DESIGN PRIZE SWITZERLAND – Edition 21: The circular economy wins
- Design Preis Schweiz / Prix Design Suisse / Design Prize Switzerland
On Friday, 5 November 2021, the Design Preis Schweiz Edition 21 awards ceremony took place in Langenthal’s Markthalle. The biennial event was held for the 16th time. Despite pandemic-related restrictions, the number of visitors was as high as in previous years; the festive networking event once again proved to be the most important event for the Swiss design industry. The seven-member jury selected a total of 15 award winners from
36 nominations in nine categories. The big winner of the evening was the circular economy.
In the newly launched category “Going Circular Economy”, no less than four entries received a Design Preis Schweiz. With “Cyclon”, the Swiss shoe manufacturer On won the coveted award – for the second time after 2013. With CHICKADEE, a circular ski from the Bernese brand earlybird skis (a Creative Hub Alumnus), a start-up was honoured that produces freeride and touring skis strictly according to ecological criteria. Circular Eating, a disposable cutlery made of organic plastic that can be composted at home, and Project Circleg, a prosthetic leg produced according to the principles of the circular economy, complete the winners of a category that gives hope.
All the winners of Edition 21 are characterised by the fact that designers do not see sustainability as an advertising buzzword, but have long since made the resource-saving use of materials the guiding principle of their work. All the solutions and products awarded in the competition show that they have been thought through and developed systemically and that their authors are aware of their social and ecological responsibility. With the awards, the jury explicitly praised the winners for their exemplary use of resources and their contribution to environmentally compatible and recyclable products.
This was exemplified by the winner in the Product Consumer category. With LAUFEN save! from the sanitary products manufacturer, the jury awarded a Swiss world first, a toilet seat that enables urine to be separated from wastewater. And, according to the jury, “will hopefully be perceived in the industry as an encouragement to develop comparable sensible solution”.
In view of the climate crisis, the recycling of materials also plays a key role in the Textiles category. Against this background, the jury awarded the BENU Sea Collection project of the textile publisher Christian Fischbacher. With this project, he is setting an example in the industry: For the collection, BENU Sea uses fabrics that are essentially made from “upcycled marine plastic”. In other words, plastic waste that has been fished out of the oceans. The Cima project, which also received an award in the Young Professionals category, pursues a similar goal. The new type of medical protective clothing is characterised both by a considerably improved wearing comfort and by its ecological qualities. It is made from renewable raw materials and can be completely composted after use.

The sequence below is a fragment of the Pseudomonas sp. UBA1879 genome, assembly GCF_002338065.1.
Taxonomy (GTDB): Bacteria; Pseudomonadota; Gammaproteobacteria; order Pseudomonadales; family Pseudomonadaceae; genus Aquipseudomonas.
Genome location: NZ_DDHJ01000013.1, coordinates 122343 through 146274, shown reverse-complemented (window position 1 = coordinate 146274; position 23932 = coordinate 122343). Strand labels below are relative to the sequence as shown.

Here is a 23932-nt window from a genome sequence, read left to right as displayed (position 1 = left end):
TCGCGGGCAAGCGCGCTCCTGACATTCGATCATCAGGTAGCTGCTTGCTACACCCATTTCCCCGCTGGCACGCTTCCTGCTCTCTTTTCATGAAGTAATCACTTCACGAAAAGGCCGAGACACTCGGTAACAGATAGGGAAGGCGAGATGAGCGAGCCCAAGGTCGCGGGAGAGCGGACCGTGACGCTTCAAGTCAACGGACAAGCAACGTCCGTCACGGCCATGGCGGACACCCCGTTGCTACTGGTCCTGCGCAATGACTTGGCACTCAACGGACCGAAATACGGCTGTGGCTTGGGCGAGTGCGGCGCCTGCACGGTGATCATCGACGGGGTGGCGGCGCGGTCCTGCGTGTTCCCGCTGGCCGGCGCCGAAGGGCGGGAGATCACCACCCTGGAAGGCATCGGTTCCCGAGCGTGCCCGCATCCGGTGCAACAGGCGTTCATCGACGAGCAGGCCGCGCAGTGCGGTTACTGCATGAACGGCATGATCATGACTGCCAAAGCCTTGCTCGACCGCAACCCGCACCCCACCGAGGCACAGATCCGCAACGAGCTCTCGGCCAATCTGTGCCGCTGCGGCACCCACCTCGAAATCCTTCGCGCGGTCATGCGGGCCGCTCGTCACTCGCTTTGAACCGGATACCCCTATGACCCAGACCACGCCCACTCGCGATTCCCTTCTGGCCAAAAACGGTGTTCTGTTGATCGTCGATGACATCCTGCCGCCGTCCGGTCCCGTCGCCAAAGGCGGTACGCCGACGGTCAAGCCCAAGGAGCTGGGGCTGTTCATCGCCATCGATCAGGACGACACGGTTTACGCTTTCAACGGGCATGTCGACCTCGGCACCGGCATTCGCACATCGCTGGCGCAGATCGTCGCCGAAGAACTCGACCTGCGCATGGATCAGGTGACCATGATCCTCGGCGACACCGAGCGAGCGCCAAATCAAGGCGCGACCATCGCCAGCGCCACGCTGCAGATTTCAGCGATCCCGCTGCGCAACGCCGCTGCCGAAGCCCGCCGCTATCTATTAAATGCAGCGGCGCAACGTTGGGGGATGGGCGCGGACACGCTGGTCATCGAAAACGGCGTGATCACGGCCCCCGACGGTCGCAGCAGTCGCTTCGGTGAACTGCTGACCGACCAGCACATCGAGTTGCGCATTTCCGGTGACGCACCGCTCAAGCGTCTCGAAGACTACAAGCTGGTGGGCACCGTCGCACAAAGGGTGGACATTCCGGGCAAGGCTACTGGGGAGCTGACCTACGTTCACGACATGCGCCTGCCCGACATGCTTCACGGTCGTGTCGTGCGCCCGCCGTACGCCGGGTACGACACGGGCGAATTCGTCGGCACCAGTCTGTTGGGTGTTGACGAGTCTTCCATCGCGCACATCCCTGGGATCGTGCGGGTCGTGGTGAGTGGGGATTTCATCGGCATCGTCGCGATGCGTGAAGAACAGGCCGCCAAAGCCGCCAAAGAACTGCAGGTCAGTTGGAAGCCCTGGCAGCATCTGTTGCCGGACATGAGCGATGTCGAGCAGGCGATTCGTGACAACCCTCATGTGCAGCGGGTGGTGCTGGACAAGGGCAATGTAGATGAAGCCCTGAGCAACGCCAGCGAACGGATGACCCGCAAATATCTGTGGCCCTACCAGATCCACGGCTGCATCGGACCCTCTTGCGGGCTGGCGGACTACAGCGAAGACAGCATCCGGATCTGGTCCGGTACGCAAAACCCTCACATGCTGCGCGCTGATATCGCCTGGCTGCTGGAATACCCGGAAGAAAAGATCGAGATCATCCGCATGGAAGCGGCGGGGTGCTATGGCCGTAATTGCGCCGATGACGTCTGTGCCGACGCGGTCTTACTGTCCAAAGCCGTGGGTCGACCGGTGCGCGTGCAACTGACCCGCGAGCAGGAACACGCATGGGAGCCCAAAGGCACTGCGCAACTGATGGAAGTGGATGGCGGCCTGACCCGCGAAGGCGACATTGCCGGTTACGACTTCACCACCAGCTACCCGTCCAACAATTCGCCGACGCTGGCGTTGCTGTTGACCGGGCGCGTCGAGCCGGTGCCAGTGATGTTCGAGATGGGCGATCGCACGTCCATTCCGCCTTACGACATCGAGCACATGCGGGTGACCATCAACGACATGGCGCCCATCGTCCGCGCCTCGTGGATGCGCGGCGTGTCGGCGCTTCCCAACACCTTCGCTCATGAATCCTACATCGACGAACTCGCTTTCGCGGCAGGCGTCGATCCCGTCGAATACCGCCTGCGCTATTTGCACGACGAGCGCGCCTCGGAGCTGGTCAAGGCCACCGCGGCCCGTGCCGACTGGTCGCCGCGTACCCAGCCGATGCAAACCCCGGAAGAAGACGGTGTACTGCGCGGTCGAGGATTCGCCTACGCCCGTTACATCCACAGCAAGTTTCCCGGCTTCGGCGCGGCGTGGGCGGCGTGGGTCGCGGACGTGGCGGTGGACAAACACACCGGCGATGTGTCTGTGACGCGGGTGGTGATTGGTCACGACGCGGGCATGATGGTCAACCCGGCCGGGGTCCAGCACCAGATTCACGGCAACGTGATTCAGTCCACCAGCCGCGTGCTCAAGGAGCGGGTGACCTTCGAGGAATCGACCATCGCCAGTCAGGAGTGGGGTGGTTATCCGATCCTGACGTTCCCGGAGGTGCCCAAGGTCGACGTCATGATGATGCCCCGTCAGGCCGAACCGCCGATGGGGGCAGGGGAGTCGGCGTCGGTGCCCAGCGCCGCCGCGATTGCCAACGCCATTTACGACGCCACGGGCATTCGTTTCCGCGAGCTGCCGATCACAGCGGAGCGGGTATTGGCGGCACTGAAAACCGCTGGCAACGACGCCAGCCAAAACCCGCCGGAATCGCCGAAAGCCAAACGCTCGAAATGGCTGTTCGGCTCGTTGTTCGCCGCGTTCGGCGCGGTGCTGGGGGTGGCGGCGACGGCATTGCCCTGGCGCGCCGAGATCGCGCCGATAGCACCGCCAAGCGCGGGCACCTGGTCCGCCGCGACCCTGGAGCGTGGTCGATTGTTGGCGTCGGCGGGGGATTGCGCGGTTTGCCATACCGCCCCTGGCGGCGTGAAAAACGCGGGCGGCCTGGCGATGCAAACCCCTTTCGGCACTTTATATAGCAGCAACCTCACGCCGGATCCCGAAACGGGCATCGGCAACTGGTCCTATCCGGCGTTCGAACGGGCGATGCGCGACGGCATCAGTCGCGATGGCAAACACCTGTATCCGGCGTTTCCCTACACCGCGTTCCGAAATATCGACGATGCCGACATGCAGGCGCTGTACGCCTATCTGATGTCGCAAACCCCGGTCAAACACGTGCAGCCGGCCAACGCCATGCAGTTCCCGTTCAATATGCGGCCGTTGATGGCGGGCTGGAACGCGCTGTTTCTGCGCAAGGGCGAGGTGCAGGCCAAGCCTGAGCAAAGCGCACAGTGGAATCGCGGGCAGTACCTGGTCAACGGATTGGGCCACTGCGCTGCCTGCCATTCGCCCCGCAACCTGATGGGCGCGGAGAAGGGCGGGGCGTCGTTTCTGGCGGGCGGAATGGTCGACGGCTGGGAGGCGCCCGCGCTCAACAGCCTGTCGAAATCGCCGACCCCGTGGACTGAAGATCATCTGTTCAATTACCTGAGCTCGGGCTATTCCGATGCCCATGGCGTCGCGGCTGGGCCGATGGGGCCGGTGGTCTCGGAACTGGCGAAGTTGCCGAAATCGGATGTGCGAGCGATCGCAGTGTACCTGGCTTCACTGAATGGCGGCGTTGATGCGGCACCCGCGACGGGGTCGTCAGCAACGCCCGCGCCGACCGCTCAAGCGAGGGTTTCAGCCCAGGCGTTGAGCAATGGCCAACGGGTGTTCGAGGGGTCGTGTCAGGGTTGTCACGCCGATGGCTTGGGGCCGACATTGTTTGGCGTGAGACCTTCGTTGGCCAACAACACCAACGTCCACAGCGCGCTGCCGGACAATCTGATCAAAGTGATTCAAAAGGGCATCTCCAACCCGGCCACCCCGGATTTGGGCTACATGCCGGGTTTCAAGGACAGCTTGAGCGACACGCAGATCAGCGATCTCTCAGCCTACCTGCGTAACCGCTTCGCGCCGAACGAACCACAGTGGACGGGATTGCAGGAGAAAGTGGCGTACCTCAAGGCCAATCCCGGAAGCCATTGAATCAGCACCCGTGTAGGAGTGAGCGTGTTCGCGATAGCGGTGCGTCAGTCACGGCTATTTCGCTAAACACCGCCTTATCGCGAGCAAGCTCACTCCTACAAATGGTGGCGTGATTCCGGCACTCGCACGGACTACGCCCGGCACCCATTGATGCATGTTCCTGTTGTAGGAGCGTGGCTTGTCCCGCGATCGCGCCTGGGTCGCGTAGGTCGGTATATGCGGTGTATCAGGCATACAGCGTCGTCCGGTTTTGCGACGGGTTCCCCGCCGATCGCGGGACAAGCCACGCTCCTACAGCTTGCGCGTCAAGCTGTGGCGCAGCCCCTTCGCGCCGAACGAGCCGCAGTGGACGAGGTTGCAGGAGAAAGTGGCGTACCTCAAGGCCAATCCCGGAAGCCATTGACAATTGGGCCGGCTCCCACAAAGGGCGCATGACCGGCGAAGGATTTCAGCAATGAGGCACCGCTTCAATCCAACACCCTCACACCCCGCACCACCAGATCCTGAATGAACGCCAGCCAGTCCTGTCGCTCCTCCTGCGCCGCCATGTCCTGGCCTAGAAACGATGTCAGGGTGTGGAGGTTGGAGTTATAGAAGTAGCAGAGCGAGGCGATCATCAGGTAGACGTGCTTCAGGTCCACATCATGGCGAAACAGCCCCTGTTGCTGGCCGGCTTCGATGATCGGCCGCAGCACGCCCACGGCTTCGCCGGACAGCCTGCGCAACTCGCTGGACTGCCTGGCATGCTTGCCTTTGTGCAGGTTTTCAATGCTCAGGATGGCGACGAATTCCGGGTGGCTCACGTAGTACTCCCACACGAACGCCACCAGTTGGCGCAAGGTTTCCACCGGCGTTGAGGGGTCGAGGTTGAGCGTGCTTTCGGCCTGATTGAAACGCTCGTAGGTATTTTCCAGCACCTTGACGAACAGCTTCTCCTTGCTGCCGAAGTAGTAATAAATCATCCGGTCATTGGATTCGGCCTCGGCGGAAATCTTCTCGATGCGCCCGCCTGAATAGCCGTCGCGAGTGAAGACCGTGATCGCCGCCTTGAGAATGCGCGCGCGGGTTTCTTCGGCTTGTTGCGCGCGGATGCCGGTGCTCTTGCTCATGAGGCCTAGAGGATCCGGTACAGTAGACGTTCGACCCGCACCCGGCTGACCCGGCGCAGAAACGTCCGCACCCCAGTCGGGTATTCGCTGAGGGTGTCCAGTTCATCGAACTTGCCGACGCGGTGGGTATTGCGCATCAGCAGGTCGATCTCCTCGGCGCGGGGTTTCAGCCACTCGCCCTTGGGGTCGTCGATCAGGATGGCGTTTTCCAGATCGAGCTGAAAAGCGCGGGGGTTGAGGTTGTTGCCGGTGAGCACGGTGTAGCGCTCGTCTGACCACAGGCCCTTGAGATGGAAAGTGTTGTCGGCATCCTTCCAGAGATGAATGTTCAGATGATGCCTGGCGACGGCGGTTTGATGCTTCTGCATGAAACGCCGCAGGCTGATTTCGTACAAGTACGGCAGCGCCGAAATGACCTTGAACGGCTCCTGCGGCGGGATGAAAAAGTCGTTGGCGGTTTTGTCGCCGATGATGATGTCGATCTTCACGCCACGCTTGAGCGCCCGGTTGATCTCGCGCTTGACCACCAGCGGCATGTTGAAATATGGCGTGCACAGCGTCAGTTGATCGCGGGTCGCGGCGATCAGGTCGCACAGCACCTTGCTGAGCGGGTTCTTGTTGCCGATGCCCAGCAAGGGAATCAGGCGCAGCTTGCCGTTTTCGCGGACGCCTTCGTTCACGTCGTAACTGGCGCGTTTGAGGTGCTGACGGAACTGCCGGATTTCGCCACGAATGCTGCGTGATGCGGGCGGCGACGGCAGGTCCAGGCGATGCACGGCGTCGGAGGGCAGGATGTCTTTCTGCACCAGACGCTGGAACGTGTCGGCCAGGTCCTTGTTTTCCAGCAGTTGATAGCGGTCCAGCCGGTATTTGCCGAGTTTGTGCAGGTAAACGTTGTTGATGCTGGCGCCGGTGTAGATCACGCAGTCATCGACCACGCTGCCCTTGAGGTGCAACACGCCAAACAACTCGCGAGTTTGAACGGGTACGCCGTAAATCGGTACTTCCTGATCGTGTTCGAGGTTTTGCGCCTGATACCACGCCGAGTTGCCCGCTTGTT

The social relevance of design was exemplified by the award winners in the Furniture category. The jury honoured the Lotte project, a piece of seating furniture developed to meet the special needs of older people and originally submitted in the category “Design Leadership Prize: Enablement and Inclusion in an Ageing Society”. However, because the jury wanted to emphasise the inclusive character of the design, they decided to award it in the Furniture category. The second winner is the TENSE Lounge Chair, a foldable and lightweight armchair for urban nomads, designed for the renowned Italian furniture label cappellini by the Lausanne duo Panter&Tourron.
With a total of 296 competition entries, the 2021 Prize saw an increase in entries of more than 10 percent. The jury and nominators were pleased to interpret this increase as an expression of economic resilience. For despite the pandemic and more difficult conditions for the production of goods, the design industry has proven in recent months that it is adaptable and understands change as an opportunity.
Finally, vintage 21 is characterised by the fact that the circular economy is no longer a question of entrepreneurial size, but that both globally leading manufacturers and small labels are converting their production and design processes to the circular economy strategy.
For Michel Hueter, Raphael Rossel and Urs Stampfli it was the last award ceremony. Over the past ten years, they have shaped and greatly expanded the prize in various functions. At the end of this decade, the retiring executive board felt it was the ideal time to make room for something new at the end of 2021. They will hand over the prize to Benjamin Moser, a native of Langenthal, Debora Biffi and Thomas Walliser. The new management wants to maintain the biennial rhythm, the location in Langenthal and the positioning of the award as a networking event and further develop its function as a communication platform.